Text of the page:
Before everyone tells me I'm crazy, if history is a guide then the Korean War was the proxy that led to US forces for the first time facing Russian advisors..
Do you think inhibiting China's resource grab there is a valid strategic objective? Is denying Al Qaeda, AL Shabaab, et al unrestricted growth and freedom in the region a valid strategic goal? Do you think enabling a secure(ish) environment for NGO's to deliver humanitarian aid a valid strategic objective?
If none of those are yes, then I can see where your concerns outweigh the benefits. But if those are valid objectives, then I'm hard pressed to see how the US can operate very differently than they are today.
And @No Body is correct that the Ugandan military is doing the bulk of the fighting against Al Shabaab and the bulk of the feet-on-the-ground stabilization efforts. The progress they've made in Mogadishu since when I was there last year till now has been impressive. Any support we may provide them has been paying off.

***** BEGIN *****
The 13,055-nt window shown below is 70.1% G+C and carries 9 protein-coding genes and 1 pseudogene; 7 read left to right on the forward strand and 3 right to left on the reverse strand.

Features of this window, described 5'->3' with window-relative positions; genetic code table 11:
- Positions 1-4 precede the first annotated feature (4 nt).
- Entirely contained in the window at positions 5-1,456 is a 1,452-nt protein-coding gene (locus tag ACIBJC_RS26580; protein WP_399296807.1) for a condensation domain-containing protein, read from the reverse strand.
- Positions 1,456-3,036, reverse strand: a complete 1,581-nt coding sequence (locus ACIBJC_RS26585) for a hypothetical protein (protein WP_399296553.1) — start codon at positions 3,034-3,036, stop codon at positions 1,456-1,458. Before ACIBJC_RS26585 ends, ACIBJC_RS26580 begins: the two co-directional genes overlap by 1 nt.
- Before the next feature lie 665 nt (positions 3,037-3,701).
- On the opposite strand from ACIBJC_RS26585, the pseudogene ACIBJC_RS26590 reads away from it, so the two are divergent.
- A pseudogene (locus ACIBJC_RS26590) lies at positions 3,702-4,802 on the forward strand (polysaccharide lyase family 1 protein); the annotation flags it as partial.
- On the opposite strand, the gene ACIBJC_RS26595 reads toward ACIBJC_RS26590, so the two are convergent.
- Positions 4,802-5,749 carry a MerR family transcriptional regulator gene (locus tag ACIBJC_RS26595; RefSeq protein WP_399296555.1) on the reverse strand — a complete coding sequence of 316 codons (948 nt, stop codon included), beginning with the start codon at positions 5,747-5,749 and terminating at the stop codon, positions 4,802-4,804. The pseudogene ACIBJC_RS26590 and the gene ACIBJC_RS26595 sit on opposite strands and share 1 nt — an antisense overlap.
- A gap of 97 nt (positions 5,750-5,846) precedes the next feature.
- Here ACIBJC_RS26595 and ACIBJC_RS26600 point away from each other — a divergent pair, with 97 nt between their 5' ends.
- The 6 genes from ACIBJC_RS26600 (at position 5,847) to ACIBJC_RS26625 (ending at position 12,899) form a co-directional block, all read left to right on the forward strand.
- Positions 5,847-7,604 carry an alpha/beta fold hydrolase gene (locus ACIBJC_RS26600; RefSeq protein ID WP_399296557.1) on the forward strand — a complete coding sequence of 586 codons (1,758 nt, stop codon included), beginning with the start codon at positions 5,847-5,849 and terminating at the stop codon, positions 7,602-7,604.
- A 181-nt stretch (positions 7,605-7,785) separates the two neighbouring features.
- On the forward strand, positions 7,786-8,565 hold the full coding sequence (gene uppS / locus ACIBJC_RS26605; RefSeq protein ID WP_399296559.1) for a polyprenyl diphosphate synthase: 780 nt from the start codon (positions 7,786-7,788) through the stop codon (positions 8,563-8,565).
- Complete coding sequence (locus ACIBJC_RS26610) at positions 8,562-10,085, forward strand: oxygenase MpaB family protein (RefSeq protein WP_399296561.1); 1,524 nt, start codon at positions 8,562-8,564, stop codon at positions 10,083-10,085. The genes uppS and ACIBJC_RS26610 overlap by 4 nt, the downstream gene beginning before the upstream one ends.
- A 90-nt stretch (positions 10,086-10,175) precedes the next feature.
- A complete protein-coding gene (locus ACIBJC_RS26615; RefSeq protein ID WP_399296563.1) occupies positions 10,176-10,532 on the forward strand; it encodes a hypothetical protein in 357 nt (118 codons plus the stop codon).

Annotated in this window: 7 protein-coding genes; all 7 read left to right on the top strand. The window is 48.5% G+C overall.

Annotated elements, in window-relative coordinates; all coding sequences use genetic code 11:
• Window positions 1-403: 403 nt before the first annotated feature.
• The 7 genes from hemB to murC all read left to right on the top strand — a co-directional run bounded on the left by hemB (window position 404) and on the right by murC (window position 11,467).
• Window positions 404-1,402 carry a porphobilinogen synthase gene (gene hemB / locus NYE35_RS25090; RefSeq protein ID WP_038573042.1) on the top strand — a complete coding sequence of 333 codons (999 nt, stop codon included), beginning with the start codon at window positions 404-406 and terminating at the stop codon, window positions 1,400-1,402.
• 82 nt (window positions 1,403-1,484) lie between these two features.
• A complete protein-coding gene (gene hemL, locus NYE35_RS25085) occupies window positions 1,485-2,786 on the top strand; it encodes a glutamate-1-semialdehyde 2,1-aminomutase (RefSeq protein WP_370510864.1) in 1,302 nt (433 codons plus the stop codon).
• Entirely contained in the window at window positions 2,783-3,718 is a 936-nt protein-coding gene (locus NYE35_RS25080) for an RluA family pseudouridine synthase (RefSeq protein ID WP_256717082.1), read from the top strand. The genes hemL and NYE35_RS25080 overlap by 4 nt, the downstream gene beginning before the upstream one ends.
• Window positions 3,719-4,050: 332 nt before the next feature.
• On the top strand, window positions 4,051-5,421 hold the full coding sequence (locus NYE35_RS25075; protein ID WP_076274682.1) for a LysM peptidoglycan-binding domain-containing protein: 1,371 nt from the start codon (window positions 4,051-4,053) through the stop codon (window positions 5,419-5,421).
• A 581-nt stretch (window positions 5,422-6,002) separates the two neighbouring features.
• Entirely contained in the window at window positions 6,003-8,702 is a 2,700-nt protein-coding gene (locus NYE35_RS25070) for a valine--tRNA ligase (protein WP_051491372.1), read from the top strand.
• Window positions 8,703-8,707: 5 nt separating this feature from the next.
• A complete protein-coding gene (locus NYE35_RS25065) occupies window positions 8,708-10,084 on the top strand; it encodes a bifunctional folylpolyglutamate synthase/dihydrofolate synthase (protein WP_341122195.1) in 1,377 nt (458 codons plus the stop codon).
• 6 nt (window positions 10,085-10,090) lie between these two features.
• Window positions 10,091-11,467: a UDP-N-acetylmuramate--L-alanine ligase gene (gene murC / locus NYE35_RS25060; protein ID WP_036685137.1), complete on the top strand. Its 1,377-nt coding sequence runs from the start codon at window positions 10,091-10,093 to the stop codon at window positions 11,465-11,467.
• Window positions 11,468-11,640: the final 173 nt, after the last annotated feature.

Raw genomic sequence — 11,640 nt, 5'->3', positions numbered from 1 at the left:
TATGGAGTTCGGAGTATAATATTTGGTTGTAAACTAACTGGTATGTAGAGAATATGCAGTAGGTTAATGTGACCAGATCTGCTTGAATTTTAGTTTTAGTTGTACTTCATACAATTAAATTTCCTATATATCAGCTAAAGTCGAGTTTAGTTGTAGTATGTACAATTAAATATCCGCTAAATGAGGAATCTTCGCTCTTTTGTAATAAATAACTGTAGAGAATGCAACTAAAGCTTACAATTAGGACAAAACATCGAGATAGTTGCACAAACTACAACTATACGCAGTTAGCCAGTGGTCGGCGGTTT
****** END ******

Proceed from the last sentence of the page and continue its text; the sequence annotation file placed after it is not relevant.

@No Body Great break down brother!
@No Body Spot on. A few notes:
2. I think China stole a march on us in that regard, what with the Confucius Institutes popping up everywhere. I'm not sure America has a comparable culture that we could use as a charm offensive but we could always keep doing what we've done in the past and recruit all of Africa's best and brightest to work for us for a little while. They will go back later to try and improve their countries in about a decade or so but that self-regeneration is really important.